This year the NCAA debuted their college football playoff system system this year. The FBS is comprised of 12 people who decide the standings. Team records are taken heavily in consideration as well as strength of schedule. Being the first year, there were some bumps and problems.
Four teams are chosen for the playoffs. Alabama, Oregon, Florida State, and Ohio State were the top seeds for this year. Of those four, only one was undefeated, FSU. Two teams with one loss, Baylor and TCU, did not get a playoff spot at all and this has caused a bit of controversy. What happens when a team has a great season but fails to make the playoffs due to 12 people in a room voting.
Another point of concern is the is issue of favoritism or bias from the committee. While committee members are prohibited from voting for teams that they have a vested interest in, there is worry that teams with a long history of strong football teams will be at the forefront of the the committee’s mind. Such legacies could put lesser known schools at a handicap when playoffs berths are calculated.
Early this year, there was talk of ESPN showing bias to the SEC through coverage and air time. Such exposure for the SEC could influence the voting process every time the committee meets. The accusation were so prevalent that they prompted Chris Fowler to passionately defend his network on Gameday.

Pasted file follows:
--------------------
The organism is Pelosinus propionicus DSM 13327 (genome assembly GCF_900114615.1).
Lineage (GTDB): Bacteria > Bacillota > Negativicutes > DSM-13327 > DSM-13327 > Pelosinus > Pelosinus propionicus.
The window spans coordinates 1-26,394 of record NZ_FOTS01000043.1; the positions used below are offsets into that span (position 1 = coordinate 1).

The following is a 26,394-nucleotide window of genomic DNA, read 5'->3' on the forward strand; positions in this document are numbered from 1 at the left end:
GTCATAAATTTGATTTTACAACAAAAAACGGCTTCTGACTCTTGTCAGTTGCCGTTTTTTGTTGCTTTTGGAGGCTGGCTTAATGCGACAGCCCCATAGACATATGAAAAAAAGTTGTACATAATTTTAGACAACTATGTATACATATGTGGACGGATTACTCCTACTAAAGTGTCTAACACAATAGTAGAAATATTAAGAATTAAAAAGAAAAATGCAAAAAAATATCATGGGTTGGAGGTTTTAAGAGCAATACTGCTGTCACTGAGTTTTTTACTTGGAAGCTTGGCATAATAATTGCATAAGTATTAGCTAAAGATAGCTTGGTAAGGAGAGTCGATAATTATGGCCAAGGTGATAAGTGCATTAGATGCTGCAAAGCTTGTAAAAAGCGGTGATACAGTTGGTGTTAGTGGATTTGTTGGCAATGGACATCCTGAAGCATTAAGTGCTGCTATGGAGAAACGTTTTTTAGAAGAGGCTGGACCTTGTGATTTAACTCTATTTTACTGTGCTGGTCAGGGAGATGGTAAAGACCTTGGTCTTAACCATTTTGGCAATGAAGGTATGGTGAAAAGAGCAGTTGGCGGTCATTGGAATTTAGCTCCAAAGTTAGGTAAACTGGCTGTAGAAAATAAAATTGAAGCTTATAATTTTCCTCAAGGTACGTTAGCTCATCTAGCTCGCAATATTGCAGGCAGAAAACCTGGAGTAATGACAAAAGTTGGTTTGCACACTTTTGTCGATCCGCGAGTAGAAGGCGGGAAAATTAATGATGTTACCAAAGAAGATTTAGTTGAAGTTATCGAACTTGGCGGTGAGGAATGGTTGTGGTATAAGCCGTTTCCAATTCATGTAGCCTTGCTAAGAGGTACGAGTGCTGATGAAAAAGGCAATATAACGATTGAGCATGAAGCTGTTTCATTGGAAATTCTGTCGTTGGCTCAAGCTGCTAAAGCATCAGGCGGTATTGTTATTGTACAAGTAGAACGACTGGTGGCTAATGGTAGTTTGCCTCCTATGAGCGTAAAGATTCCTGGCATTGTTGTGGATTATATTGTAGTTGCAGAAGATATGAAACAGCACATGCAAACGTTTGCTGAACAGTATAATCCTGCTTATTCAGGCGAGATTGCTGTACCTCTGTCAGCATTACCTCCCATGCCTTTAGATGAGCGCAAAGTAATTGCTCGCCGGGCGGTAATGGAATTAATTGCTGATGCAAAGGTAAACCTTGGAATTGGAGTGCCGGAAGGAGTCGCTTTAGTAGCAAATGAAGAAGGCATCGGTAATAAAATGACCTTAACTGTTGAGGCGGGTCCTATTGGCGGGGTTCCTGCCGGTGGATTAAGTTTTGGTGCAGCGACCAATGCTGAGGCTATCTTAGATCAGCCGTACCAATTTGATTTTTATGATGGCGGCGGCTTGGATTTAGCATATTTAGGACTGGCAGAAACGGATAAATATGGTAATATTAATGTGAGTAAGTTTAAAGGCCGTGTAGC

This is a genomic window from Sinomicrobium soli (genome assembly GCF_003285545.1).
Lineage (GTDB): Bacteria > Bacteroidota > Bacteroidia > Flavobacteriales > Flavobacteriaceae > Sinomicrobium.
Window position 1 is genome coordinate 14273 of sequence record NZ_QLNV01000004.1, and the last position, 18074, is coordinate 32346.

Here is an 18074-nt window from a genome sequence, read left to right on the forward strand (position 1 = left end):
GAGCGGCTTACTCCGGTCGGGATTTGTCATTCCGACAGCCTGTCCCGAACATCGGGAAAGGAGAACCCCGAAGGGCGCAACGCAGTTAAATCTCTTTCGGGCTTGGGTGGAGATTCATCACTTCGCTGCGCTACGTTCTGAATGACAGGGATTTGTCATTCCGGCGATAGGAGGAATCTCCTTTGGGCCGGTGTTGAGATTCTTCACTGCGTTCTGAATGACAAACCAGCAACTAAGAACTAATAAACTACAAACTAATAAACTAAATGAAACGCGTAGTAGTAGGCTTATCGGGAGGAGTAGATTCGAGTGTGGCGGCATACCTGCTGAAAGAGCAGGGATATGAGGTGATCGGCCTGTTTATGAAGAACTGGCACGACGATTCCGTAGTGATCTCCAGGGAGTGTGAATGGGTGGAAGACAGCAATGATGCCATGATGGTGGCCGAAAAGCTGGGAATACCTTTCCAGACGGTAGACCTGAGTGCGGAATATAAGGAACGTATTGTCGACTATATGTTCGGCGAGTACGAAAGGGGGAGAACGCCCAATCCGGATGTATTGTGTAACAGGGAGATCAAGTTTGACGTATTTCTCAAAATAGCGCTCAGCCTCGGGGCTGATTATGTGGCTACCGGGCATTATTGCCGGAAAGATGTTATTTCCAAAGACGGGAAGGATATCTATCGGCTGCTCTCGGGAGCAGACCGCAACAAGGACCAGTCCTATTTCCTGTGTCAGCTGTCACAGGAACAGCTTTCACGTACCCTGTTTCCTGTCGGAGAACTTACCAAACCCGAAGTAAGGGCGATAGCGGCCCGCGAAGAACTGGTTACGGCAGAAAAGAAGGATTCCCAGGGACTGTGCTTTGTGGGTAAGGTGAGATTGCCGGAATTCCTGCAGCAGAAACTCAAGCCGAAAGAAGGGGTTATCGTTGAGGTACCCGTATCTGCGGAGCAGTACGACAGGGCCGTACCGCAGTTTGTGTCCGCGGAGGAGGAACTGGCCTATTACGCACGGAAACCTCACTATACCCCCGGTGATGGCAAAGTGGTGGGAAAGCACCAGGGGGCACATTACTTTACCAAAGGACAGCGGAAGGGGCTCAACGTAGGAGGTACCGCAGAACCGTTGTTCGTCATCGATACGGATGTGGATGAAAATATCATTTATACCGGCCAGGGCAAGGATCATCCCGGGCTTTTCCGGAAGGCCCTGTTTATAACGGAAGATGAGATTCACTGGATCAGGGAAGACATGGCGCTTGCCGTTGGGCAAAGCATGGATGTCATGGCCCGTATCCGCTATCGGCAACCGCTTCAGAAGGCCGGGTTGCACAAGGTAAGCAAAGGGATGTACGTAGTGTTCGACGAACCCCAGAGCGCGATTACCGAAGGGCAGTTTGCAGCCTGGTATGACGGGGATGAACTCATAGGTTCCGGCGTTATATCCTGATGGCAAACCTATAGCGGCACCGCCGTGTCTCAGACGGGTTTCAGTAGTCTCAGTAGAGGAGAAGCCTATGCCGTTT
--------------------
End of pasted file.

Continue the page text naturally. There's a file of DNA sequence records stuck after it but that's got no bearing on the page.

One solution to these issues would be to expand the number of playoff spots to eight; 4 seeds and 4 wildcards. These would allow 12 teams each season to have a shot at the national championship. The extra spots would include all teams with one loss and a few teams with 2 losses where tiebreakers are more easily calculated. The accusations of legacy teams and extra media exposure would be negated by expanded playoff pool and the NCAA would gain more revenue. Everyone wins.
Despite the bumps and bruises, the playoff system seems to be a great success and widely viewed as a huge step in the right direction. College football will continue to be a New Year’s tradition for years to come.